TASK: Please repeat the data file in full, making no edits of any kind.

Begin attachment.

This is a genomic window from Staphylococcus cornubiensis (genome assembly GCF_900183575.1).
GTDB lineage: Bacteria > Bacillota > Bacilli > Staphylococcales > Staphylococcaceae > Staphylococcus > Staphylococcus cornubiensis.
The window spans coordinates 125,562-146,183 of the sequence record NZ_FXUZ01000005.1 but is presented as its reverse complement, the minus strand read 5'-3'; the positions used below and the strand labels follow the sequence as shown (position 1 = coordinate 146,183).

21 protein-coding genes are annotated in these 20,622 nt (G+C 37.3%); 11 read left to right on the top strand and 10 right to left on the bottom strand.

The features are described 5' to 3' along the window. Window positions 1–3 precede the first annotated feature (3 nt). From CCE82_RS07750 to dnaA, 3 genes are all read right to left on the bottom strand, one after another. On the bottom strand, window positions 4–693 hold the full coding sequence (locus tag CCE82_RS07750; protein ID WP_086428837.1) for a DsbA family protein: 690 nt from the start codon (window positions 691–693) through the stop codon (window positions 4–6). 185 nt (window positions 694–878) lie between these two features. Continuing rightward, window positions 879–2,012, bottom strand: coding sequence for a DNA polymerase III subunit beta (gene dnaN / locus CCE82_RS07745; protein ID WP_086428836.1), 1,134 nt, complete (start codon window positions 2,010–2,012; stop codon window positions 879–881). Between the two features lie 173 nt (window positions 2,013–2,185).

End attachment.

This is a genomic window from Staphylococcus cornubiensis (genome assembly GCF_900183575.1).
GTDB lineage: Bacteria > Bacillota > Bacilli > Staphylococcales > Staphylococcaceae > Staphylococcus > Staphylococcus cornubiensis.
The window spans coordinates 125,562-146,183 of the sequence record NZ_FXUZ01000005.1 but is presented as its reverse complement, the minus strand read 5'-3'; the positions used below and the strand labels follow the sequence as shown (position 1 = coordinate 146,183).

21 protein-coding genes are annotated in these 20,622 nt (G+C 37.3%); 11 read left to right on the top strand and 10 right to left on the bottom strand.

The features are described 5' to 3' along the window. Window positions 1–3 precede the first annotated feature (3 nt). From CCE82_RS07750 to dnaA, 3 genes are all read right to left on the bottom strand, one after another. On the bottom strand, window positions 4–693 hold the full coding sequence (locus tag CCE82_RS07750; protein ID WP_086428837.1) for a DsbA family protein: 690 nt from the start codon (window positions 691–693) through the stop codon (window positions 4–6). 185 nt (window positions 694–878) lie between these two features. Continuing rightward, window positions 879–2,012, bottom strand: coding sequence for a DNA polymerase III subunit beta (gene dnaN / locus CCE82_RS07745; protein ID WP_086428836.1), 1,134 nt, complete (start codon window positions 2,010–2,012; stop codon window positions 879–881). Between the two features lie 173 nt (window positions 2,013–2,185).